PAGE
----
Adventures In IB: History of the Americas

October 13, 2020
Understanding Today through the Lens of History

Enter any American history classroom, and you’ll learn when the Mexican-American war started, what the primary causes were, and who was involved. But walk into Ms. Daniella Ciccarone’s International Baccalaureate History of the Americas classroom, and you might find students holding debates about the fairness of the Treaty of Guadalupe Hidalgo.
That’s because Ms. Ciccarone and IB demand students take a comparative and multi-perspective approach to history. They ask students to understand that the causes, impact, and aftermath of the war between Mexico and the United States in 1848 differ depending on the perspective you adopt -- be it that of Mexico or America.
IB History courses provide a balance of structure and flexibility as they examine various aspects of history, including political, economic, social, and cultural factors. Students face the challenge of researching their position and defending it with evidence from primary sources.
Ms. Ciccarone hopes students make broad connections between what they are learning and today’s world.
“Students come to understand cause and effect, that historical events are not isolated in time but are connected to what came before and influence what comes after,” says Ms. Ciccarone. “They are expected to ask questions, engage in open dialogue, debate various points of view, and reflect on what they’ve heard. There are multiple opportunities for students to shine.”
When demonstrating mastery of the subject, students must apply prior knowledge and demonstrate an understanding of historical events. Ms. Ciccarone teaches students to analyze diverse texts and cite multiple primary sources.
IB History of the Americas stresses the importance of critical thinking in pursuing factual knowledge; this approach values understanding multiple interpretations of history. Students don’t take multiple-choice, fill-in-the-blank, short answer tests. Successful students formulate arguments, evaluate different perspectives, synthesize information from relevant sources, and compose essays that respond effectively to the questions. One component of the assessment at the end of the course is a historical investigation into a topic of the student’s choice.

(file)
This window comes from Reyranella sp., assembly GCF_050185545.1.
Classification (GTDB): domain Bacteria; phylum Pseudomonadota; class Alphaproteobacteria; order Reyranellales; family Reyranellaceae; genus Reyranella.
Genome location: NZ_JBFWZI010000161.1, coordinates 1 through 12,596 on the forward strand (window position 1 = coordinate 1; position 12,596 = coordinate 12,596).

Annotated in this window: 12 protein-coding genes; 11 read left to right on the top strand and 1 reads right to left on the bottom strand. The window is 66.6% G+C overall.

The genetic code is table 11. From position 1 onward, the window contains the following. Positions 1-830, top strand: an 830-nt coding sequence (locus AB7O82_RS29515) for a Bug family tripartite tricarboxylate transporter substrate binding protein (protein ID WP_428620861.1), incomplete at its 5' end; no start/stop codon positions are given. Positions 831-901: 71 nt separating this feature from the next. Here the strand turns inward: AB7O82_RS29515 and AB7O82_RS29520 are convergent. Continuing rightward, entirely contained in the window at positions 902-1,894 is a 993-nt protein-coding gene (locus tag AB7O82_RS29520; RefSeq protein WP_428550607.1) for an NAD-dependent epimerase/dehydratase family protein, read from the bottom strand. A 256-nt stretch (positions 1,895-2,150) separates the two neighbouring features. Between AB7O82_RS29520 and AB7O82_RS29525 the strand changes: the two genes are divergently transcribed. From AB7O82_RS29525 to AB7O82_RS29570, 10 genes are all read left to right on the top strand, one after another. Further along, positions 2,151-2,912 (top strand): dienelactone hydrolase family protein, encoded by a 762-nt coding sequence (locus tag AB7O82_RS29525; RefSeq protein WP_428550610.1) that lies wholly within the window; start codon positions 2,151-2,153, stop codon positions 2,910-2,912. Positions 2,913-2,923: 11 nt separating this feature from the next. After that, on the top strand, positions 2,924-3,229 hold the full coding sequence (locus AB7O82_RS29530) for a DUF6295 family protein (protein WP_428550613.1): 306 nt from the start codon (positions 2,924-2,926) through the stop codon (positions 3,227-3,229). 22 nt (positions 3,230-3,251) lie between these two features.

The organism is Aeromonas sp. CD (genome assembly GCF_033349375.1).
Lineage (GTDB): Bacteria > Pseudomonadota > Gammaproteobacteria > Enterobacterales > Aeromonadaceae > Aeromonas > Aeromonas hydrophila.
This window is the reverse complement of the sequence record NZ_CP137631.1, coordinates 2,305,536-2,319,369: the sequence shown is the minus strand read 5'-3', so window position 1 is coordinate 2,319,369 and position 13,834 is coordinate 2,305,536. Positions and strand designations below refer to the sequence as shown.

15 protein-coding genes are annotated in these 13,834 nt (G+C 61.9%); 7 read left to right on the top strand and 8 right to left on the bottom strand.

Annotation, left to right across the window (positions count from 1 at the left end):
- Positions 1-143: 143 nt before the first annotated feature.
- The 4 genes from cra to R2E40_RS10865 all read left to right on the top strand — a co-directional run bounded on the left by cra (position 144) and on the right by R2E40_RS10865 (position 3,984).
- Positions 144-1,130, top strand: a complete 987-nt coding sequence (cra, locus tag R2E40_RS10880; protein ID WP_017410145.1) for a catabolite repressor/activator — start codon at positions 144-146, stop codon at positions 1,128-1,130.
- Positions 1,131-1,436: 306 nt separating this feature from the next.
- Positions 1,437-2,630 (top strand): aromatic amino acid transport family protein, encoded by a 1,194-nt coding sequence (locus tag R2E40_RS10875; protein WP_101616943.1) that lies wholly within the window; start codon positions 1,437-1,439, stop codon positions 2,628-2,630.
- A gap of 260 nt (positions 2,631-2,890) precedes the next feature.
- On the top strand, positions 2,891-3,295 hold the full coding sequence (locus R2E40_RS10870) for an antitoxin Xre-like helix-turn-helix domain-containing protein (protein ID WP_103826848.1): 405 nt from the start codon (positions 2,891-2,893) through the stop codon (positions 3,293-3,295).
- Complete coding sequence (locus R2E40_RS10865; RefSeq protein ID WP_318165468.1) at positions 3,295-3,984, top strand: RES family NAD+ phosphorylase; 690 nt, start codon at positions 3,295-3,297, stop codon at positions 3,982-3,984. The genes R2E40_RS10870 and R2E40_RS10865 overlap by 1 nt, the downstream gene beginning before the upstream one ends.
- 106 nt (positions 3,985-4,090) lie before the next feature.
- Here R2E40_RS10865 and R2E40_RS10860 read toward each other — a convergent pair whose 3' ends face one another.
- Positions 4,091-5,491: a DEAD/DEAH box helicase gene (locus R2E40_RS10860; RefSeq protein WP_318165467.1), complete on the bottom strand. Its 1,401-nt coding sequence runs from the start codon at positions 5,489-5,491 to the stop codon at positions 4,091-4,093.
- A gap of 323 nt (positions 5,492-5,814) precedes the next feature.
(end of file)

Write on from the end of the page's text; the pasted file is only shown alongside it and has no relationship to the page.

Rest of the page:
Perspectives on the New Adventure: IB Diploma Candidates
Five Juniors have chosen to undertake the rigorous IB Diploma Program (DP) and will take the six IB classes plus the three IB Core components over the course of the next two years. We asked them what excites them about IB History.
What challenges are you looking forward to facing?
“I think this class will ask me to look at things with a broader view, which can be hard if you learned something a specific way.” - Josey
“Learning about history from many perspectives and really diving into it.” - Rami
“I am looking forward to being challenged to think differently and to explore all corners of our history.” - Charisma
“Time management, and having historical claims and backing them up with historical evidence.” - Brandon
“I will probably have to take a risk with an almost completely new way of thinking.” - Rami
What advice do you have for freshmen or sophomores considering taking the class?
“Stay organized and never be afraid to ask questions.”  - Josey
“If you are ready to push yourself further and face more difficult challenges in regards to your education, I would say to go for it.” - Charisma
“Go for it!” - Kayla

International Baccalaureate